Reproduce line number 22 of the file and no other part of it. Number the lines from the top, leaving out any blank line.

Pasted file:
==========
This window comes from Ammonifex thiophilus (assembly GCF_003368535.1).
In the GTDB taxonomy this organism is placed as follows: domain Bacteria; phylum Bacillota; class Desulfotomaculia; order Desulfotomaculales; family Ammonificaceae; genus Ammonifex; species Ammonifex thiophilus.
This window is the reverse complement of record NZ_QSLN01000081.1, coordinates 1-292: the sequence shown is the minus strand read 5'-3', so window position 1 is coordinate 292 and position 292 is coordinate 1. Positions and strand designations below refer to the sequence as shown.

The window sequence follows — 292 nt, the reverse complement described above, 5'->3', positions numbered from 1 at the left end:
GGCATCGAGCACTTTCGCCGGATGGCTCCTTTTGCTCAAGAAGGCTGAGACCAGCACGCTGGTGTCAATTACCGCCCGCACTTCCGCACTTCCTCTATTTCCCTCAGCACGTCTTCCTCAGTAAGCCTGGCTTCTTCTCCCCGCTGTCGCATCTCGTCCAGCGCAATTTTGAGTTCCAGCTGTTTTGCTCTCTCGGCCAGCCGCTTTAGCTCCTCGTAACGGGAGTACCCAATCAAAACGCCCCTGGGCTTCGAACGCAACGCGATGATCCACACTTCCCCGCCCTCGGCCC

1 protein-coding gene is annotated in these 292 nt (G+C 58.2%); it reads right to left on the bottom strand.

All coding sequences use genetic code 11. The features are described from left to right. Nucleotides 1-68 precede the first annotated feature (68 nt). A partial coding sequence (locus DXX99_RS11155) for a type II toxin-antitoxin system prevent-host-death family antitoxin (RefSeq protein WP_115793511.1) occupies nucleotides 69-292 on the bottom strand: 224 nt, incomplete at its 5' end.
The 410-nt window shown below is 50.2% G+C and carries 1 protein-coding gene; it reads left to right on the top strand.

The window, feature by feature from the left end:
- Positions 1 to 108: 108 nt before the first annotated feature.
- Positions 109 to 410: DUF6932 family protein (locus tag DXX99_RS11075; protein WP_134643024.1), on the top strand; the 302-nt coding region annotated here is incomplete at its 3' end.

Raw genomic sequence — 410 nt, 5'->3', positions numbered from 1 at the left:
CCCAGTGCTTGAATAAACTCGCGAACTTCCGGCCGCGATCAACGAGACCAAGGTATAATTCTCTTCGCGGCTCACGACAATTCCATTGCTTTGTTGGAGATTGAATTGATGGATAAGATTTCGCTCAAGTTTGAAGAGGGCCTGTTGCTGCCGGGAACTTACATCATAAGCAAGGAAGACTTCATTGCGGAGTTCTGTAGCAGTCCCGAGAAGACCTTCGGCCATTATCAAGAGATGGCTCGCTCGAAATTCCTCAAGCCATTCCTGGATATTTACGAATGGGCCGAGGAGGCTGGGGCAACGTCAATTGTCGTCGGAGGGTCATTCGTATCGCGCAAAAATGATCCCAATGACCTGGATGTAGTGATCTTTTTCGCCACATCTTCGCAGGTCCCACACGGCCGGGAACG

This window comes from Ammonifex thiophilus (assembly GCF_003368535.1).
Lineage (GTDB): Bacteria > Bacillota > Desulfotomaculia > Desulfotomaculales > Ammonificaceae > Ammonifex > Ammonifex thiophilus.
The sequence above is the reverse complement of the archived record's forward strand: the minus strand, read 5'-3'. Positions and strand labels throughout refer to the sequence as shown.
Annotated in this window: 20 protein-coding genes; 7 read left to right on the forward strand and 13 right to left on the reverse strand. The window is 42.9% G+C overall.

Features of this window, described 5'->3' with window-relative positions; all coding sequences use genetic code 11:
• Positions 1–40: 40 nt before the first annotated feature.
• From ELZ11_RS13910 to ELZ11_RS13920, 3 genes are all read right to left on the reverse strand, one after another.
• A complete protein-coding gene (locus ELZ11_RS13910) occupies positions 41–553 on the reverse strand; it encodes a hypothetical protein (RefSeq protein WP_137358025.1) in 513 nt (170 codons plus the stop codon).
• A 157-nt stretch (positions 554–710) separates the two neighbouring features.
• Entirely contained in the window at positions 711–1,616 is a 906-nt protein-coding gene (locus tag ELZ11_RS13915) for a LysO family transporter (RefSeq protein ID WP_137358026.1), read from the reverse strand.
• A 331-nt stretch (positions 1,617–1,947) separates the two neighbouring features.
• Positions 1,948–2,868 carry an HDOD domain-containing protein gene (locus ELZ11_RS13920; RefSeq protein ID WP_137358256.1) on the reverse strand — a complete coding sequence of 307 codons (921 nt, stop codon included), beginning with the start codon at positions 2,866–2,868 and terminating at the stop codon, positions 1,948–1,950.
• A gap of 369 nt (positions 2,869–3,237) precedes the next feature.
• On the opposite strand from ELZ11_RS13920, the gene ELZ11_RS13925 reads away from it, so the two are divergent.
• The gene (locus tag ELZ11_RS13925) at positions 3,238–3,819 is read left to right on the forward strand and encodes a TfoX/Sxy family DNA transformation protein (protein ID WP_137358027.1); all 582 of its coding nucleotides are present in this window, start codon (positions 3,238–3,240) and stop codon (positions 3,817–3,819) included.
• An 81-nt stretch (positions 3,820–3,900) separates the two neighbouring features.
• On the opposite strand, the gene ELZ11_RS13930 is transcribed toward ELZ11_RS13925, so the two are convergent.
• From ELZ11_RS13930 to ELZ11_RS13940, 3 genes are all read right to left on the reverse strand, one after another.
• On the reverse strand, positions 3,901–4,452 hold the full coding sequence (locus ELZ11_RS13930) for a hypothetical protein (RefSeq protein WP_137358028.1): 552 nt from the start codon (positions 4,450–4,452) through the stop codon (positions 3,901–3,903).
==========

• A 157-nt stretch (positions 554–710) separates the two neighbouring features.